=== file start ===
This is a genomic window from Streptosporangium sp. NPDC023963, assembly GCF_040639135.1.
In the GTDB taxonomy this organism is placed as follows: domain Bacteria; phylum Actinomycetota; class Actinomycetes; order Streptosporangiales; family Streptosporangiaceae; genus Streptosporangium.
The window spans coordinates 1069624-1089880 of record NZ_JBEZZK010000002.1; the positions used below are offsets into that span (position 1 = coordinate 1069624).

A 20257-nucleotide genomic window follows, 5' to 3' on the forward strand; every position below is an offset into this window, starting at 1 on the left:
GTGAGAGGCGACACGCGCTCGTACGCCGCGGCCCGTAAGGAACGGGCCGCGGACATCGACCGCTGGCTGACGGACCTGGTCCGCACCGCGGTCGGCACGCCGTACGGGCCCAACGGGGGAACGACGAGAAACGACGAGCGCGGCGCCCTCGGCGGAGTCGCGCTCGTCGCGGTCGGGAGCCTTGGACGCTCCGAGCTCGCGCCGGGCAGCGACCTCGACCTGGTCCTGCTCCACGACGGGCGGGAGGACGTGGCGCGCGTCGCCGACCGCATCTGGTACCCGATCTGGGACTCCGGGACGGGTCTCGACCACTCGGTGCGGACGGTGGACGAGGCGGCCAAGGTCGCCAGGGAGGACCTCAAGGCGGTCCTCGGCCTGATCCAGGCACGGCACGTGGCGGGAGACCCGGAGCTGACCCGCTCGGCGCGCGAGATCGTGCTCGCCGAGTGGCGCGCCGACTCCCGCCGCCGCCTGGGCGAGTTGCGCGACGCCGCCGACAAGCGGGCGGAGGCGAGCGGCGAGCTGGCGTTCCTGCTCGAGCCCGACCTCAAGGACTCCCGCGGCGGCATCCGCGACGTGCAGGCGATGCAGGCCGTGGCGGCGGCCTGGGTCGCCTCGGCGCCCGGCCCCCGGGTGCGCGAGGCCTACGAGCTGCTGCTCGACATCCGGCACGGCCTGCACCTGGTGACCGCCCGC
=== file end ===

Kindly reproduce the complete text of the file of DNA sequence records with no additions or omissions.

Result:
This is a genomic window from Streptosporangium sp. NPDC023963, assembly GCF_040639135.1.
In the GTDB taxonomy this organism is placed as follows: domain Bacteria; phylum Actinomycetota; class Actinomycetes; order Streptosporangiales; family Streptosporangiaceae; genus Streptosporangium.
The window spans coordinates 1069624-1089880 of record NZ_JBEZZK010000002.1; the positions used below are offsets into that span (position 1 = coordinate 1069624).

A 20257-nucleotide genomic window follows, 5' to 3' on the forward strand; every position below is an offset into this window, starting at 1 on the left:
GTGAGAGGCGACACGCGCTCGTACGCCGCGGCCCGTAAGGAACGGGCCGCGGACATCGACCGCTGGCTGACGGACCTGGTCCGCACCGCGGTCGGCACGCCGTACGGGCCCAACGGGGGAACGACGAGAAACGACGAGCGCGGCGCCCTCGGCGGAGTCGCGCTCGTCGCGGTCGGGAGCCTTGGACGCTCCGAGCTCGCGCCGGGCAGCGACCTCGACCTGGTCCTGCTCCACGACGGGCGGGAGGACGTGGCGCGCGTCGCCGACCGCATCTGGTACCCGATCTGGGACTCCGGGACGGGTCTCGACCACTCGGTGCGGACGGTGGACGAGGCGGCCAAGGTCGCCAGGGAGGACCTCAAGGCGGTCCTCGGCCTGATCCAGGCACGGCACGTGGCGGGAGACCCGGAGCTGACCCGCTCGGCGCGCGAGATCGTGCTCGCCGAGTGGCGCGCCGACTCCCGCCGCCGCCTGGGCGAGTTGCGCGACGCCGCCGACAAGCGGGCGGAGGCGAGCGGCGAGCTGGCGTTCCTGCTCGAGCCCGACCTCAAGGACTCCCGCGGCGGCATCCGCGACGTGCAGGCGATGCAGGCCGTGGCGGCGGCCTGGGTCGCCTCGGCGCCCGGCCCCCGGGTGCGCGAGGCCTACGAGCTGCTGCTCGACATCCGGCACGGCCTGCACCTGGTGACCGCCCGC